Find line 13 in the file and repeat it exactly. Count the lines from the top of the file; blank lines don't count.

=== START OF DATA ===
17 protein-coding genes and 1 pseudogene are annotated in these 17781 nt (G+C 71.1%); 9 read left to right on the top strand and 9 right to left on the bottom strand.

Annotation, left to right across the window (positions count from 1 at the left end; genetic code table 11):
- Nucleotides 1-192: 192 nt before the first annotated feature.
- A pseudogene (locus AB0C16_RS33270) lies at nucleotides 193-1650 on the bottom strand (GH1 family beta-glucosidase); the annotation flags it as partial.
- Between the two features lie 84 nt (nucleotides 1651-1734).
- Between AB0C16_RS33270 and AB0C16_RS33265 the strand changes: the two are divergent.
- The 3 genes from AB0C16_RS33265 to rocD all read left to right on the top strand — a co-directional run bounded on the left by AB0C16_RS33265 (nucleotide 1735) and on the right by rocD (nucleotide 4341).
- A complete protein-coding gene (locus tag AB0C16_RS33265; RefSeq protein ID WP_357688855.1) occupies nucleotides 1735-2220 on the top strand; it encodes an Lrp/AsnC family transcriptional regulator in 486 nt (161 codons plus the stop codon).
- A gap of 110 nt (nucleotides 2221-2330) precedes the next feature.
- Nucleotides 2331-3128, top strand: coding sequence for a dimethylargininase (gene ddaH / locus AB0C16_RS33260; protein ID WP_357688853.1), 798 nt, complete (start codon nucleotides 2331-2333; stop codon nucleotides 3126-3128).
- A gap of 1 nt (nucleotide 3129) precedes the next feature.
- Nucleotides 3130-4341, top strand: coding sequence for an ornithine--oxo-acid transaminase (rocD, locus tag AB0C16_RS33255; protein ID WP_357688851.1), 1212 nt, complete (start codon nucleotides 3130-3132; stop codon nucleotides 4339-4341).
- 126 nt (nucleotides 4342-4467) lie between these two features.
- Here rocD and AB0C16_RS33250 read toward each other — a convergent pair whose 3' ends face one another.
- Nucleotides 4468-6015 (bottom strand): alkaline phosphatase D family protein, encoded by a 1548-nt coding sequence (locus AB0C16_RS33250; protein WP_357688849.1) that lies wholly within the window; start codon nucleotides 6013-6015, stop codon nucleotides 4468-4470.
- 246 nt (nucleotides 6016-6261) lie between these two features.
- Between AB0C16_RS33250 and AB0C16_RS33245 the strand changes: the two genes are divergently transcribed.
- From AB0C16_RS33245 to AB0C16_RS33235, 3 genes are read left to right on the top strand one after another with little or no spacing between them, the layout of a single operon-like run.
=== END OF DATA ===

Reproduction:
- 126 nt (nucleotides 4342-4467) lie between these two features.